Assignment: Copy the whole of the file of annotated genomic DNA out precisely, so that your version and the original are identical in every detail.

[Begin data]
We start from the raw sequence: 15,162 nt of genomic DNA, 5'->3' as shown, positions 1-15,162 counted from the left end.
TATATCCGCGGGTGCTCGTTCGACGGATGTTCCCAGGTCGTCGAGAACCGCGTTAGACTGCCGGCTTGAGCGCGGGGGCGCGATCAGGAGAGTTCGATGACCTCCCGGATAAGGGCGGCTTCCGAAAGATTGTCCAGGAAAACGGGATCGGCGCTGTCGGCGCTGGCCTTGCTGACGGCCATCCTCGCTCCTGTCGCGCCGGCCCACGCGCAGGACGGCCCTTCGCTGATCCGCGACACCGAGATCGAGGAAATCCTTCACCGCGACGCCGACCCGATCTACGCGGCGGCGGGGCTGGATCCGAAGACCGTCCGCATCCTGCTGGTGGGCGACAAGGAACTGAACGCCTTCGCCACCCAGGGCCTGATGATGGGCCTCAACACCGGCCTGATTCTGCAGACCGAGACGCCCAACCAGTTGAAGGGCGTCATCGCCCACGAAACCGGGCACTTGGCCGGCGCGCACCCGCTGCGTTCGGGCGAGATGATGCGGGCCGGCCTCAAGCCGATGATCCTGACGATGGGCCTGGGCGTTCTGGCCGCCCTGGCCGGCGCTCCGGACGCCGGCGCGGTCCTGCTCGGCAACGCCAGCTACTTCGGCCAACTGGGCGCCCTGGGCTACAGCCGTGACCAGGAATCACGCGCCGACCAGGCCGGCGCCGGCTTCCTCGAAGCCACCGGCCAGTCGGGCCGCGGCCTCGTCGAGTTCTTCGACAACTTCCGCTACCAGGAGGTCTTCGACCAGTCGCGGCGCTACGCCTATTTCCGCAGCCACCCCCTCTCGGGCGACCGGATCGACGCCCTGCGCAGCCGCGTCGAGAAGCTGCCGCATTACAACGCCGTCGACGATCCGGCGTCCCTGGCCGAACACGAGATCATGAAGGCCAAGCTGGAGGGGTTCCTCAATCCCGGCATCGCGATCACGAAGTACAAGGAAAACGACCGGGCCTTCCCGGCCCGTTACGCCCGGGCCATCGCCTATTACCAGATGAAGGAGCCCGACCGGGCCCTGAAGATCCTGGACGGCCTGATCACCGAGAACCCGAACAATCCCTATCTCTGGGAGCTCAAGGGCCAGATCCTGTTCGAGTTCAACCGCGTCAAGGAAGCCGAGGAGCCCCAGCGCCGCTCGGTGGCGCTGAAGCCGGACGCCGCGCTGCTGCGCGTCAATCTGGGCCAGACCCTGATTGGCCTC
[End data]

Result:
We start from the raw sequence: 15,162 nt of genomic DNA, 5'->3' as shown, positions 1-15,162 counted from the left end.
TATATCCGCGGGTGCTCGTTCGACGGATGTTCCCAGGTCGTCGAGAACCGCGTTAGACTGCCGGCTTGAGCGCGGGGGCGCGATCAGGAGAGTTCGATGACCTCCCGGATAAGGGCGGCTTCCGAAAGATTGTCCAGGAAAACGGGATCGGCGCTGTCGGCGCTGGCCTTGCTGACGGCCATCCTCGCTCCTGTCGCGCCGGCCCACGCGCAGGACGGCCCTTCGCTGATCCGCGACACCGAGATCGAGGAAATCCTTCACCGCGACGCCGACCCGATCTACGCGGCGGCGGGGCTGGATCCGAAGACCGTCCGCATCCTGCTGGTGGGCGACAAGGAACTGAACGCCTTCGCCACCCAGGGCCTGATGATGGGCCTCAACACCGGCCTGATTCTGCAGACCGAGACGCCCAACCAGTTGAAGGGCGTCATCGCCCACGAAACCGGGCACTTGGCCGGCGCGCACCCGCTGCGTTCGGGCGAGATGATGCGGGCCGGCCTCAAGCCGATGATCCTGACGATGGGCCTGGGCGTTCTGGCCGCCCTGGCCGGCGCTCCGGACGCCGGCGCGGTCCTGCTCGGCAACGCCAGCTACTTCGGCCAACTGGGCGCCCTGGGCTACAGCCGTGACCAGGAATCACGCGCCGACCAGGCCGGCGCCGGCTTCCTCGAAGCCACCGGCCAGTCGGGCCGCGGCCTCGTCGAGTTCTTCGACAACTTCCGCTACCAGGAGGTCTTCGACCAGTCGCGGCGCTACGCCTATTTCCGCAGCCACCCCCTCTCGGGCGACCGGATCGACGCCCTGCGCAGCCGCGTCGAGAAGCTGCCGCATTACAACGCCGTCGACGATCCGGCGTCCCTGGCCGAACACGAGATCATGAAGGCCAAGCTGGAGGGGTTCCTCAATCCCGGCATCGCGATCACGAAGTACAAGGAAAACGACCGGGCCTTCCCGGCCCGTTACGCCCGGGCCATCGCCTATTACCAGATGAAGGAGCCCGACCGGGCCCTGAAGATCCTGGACGGCCTGATCACCGAGAACCCGAACAATCCCTATCTCTGGGAGCTCAAGGGCCAGATCCTGTTCGAGTTCAACCGCGTCAAGGAAGCCGAGGAGCCCCAGCGCCGCTCGGTGGCGCTGAAGCCGGACGCCGCGCTGCTGCGCGTCAATCTGGGCCAGACCCTGATTGGCCTC